Use the linear approximation method which is similar to the high frequency response, the potier diagram of the low frequency response can be drawn, as shown in Fig. 5. The fH in the diagram is the lower limit frequency, that is, the low turning frequency. Below the turning frequency, the gain of the circuit decreases with the decrease of the frequency, and the characteristic slope is 20dB/dec. When the phase reduces with the frequency, using the forward input phase. Maximum advance 90 °, gain 0 (- ∞, dB).

The lower limit transition frequency is also related to the circuit time constant RC (L/R). If the time constants of Fig.4 (a) and Fig.4 (b) are the same, their potier graphs are identical.

It can also be seen from Fig.5 that the circuit attenuates the low frequency signal, while the high frequency signal passes smoothly due to the reduction of capacitance. So this circuit is also called a high-pass filter. For Fig. 4(a), when the time constant of the Fig. 4(a) circuit is much smaller than the time interval we studied, the output obtains the variable input signal, then the circuit is a differential circuit.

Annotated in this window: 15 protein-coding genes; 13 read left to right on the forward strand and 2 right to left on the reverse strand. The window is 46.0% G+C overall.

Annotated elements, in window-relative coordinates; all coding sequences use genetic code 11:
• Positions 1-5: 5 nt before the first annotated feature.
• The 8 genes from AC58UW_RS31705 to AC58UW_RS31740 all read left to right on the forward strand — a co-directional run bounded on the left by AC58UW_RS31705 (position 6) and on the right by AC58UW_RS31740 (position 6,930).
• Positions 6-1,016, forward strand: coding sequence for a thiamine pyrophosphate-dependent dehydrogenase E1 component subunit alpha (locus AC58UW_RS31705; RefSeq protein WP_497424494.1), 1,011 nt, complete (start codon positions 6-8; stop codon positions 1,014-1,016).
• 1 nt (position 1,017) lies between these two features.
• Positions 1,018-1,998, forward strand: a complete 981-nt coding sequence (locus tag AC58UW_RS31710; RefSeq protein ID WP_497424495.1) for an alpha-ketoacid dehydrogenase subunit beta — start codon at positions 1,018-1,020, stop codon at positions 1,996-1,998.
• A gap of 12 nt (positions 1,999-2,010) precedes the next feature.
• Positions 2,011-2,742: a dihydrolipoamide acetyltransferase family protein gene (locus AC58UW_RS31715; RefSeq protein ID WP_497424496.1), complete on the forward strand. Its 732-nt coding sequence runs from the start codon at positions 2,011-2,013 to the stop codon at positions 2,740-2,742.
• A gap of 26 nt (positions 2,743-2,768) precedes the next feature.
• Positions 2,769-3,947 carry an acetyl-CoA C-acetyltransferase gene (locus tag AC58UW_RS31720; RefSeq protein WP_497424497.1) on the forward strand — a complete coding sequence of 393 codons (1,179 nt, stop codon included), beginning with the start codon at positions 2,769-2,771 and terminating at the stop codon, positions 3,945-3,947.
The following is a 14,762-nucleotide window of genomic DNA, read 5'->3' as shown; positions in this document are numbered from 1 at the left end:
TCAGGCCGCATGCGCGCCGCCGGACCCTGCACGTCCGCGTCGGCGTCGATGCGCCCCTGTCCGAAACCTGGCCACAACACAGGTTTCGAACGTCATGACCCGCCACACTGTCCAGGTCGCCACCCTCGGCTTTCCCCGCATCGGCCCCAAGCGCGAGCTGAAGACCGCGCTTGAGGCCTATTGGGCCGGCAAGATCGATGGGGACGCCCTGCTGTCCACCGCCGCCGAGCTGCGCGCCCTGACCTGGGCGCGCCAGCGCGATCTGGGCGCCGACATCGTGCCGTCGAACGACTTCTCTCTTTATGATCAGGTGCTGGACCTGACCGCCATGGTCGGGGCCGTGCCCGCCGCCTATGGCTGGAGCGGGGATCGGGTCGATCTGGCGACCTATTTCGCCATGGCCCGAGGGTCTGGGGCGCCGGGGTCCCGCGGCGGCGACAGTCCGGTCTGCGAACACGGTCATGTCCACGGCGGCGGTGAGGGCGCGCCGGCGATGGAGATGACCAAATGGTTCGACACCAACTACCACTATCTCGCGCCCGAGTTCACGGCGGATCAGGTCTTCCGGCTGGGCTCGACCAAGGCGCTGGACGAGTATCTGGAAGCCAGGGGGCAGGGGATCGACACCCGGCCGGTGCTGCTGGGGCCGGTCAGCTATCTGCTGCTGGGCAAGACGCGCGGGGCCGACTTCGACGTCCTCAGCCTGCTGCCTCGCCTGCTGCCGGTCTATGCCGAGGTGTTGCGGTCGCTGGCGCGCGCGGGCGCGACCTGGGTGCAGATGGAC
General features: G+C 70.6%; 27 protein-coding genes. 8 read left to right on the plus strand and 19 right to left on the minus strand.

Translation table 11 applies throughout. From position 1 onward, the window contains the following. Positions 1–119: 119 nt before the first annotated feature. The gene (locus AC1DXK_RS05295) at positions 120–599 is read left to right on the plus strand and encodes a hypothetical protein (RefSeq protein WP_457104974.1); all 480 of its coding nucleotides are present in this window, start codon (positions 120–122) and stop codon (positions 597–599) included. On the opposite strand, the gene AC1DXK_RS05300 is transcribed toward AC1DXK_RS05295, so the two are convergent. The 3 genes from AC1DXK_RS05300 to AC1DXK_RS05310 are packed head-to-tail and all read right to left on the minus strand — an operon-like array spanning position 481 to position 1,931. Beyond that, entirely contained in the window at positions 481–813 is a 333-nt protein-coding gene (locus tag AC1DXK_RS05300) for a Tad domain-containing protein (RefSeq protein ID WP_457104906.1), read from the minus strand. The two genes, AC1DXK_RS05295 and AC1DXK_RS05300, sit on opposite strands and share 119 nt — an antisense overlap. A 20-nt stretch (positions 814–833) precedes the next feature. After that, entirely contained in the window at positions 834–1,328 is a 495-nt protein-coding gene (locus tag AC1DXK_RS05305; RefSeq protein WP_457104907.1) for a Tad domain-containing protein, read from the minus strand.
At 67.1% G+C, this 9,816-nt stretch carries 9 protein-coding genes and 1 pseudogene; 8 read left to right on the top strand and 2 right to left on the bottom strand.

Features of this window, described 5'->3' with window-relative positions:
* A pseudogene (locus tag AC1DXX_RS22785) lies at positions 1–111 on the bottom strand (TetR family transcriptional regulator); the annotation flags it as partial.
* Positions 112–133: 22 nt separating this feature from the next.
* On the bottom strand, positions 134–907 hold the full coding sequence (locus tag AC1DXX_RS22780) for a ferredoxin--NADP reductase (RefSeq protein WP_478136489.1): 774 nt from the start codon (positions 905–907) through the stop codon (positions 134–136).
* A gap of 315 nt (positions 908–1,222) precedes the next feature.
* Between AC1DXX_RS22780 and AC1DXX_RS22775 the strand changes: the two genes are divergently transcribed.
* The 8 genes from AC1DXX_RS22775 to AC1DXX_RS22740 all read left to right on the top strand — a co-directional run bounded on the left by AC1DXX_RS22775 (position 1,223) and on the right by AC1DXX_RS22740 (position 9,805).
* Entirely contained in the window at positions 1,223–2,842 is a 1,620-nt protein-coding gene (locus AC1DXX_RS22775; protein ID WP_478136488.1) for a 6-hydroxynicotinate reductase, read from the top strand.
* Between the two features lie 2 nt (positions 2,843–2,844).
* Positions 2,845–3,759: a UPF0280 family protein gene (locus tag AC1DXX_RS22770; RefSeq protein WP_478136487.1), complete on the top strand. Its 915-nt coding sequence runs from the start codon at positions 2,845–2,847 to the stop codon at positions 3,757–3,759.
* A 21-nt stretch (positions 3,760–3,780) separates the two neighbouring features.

1. 3 Characteristics of LC Filter Circuit

Frequency Characteristic of LC Filter Circuit

Fig. 6 Frequency Characteristic of LC Filter Circuit

In the switching power supply, the forward output filter (Fig. 6) is a LC network with a load resistor in parallel with the output capacitor, and the load resistor can be changed from a certain value (full load) to infinity (no load). For Fig. 6, we can also use complex variables to get

According to actual frequency and s=jw, making

Getting (F-2)

The characteristic impedance of the circuit is, at small range of f close to f0,, making , so The gain amplitude-frequency and phase-frequency characteristics are as follows respectively:


The Potier diagram of the LC filtering circuit can be made by the expressions (F-3), as shown in Fig.. When f <f0, the formula (F-3) tends to 1, that is 0db, φ≈ 0°; When f >f 0, the second term in the denominator (F-2) is much larger than the other two, the inductive reactance is increased by 20dB/dec, the capacitive reactance by 20dB/dec is decreased, the load impedance is far greater than the capacitive reactance, and the amplitude-frequency is decreased by 40dB/dec, φ tends to -180 °. When f is close to f0, different D values and amplitudes do not increase. The greater D value is equivalent to the light load, that is circuit underdamping, the higher the amplitude.